Despite the legislative progress, some media advocates were concerned that not all members of the government supported of the legislation, particularly the draft law on access to information, a representative of the Association for Media Development in South Sudan (ADMISS) told IPI. “Freedom of expression is still a dream,” the official said, adding that some officials believed the young country was not prepared for open-access laws.

But Oliver Modi Philip, the Union of Journalists of South Sudan (UJOSS) chairperson, told IPI that he was confident the three media measures would become law. He described the proposals as meeting “international standards” and said the legislation was drafted and debated with the “full participation of all stakeholders.” The legislation, he said, provides a regulatory framework for the media that is vital to the country's democratic development, and will help foster media independence. Philip also said the proposals would eventually lead to greater access to information, plus encourage the flow of information and opinions that will advance “democratic practices, good governance, […] the rule of law, and understanding of human rights.”

While pointing out the importance of the bills, Philip expressed concern that the delay in the their enactment had put brakes on the development of independent news media in the country, which became independent more than two years ago. Furthermore, he fears there could be further delays due to a lack of funds allocated for implementation and for the creation of institutions and authorities established by the legislation.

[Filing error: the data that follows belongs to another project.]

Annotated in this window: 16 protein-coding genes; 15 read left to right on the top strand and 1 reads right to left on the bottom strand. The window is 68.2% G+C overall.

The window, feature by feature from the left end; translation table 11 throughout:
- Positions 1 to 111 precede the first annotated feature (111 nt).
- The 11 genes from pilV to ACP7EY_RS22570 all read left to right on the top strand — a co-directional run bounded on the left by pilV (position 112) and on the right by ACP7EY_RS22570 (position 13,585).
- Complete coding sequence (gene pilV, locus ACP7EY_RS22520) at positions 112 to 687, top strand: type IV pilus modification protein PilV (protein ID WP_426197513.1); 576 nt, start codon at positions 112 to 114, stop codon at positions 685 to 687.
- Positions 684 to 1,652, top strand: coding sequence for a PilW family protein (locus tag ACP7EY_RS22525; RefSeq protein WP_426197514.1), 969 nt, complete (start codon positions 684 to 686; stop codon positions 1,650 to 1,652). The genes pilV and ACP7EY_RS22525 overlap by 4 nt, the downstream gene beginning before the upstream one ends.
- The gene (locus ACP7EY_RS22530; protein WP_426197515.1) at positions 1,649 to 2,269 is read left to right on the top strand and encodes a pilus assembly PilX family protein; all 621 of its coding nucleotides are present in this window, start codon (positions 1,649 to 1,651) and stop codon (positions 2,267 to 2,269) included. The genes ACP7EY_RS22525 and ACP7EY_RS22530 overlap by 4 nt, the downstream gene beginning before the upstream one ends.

Another challenge is awareness, Philip said. Not all journalists have followed the legislative process and once the measures become law, there is a need to ensure that journalists and other media professionals are aware of their legal rights and responsibilities.

'Excessive limitations on press freedom'

While acknowledging the need to swiftly implement media legislation - in particular for a fair and independent allocation of the frequency spectrum to private and community broadcasters and the transformation of the state broadcaster into a truly public service broadcaster - IPI is concerned about some provisions in the bills, which do not entirely reflect international standards.